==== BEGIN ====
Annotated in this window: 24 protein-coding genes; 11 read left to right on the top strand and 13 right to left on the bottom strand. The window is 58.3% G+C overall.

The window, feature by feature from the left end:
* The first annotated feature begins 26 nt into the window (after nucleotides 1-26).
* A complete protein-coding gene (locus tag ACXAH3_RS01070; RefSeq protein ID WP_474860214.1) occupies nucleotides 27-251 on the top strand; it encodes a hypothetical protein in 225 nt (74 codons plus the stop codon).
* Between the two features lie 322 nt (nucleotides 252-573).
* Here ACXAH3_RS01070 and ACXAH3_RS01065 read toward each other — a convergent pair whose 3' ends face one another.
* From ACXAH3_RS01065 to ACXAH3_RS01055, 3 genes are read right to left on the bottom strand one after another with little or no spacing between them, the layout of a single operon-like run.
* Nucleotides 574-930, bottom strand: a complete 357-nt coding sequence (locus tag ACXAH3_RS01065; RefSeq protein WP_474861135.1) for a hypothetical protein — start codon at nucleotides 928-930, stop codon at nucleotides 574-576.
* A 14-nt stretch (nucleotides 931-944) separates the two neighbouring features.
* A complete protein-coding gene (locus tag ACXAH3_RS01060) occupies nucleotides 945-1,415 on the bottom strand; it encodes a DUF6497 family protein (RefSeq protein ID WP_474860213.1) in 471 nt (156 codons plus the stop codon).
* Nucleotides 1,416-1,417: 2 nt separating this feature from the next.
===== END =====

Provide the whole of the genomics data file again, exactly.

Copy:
Annotated in this window: 24 protein-coding genes; 11 read left to right on the top strand and 13 right to left on the bottom strand. The window is 58.3% G+C overall.

The window, feature by feature from the left end:
* The first annotated feature begins 26 nt into the window (after nucleotides 1-26).
* A complete protein-coding gene (locus tag ACXAH3_RS01070; RefSeq protein ID WP_474860214.1) occupies nucleotides 27-251 on the top strand; it encodes a hypothetical protein in 225 nt (74 codons plus the stop codon).
* Between the two features lie 322 nt (nucleotides 252-573).
* Here ACXAH3_RS01070 and ACXAH3_RS01065 read toward each other — a convergent pair whose 3' ends face one another.
* From ACXAH3_RS01065 to ACXAH3_RS01055, 3 genes are read right to left on the bottom strand one after another with little or no spacing between them, the layout of a single operon-like run.
* Nucleotides 574-930, bottom strand: a complete 357-nt coding sequence (locus tag ACXAH3_RS01065; RefSeq protein WP_474861135.1) for a hypothetical protein — start codon at nucleotides 928-930, stop codon at nucleotides 574-576.
* A 14-nt stretch (nucleotides 931-944) separates the two neighbouring features.
* A complete protein-coding gene (locus tag ACXAH3_RS01060) occupies nucleotides 945-1,415 on the bottom strand; it encodes a DUF6497 family protein (RefSeq protein ID WP_474860213.1) in 471 nt (156 codons plus the stop codon).
* Nucleotides 1,416-1,417: 2 nt separating this feature from the next.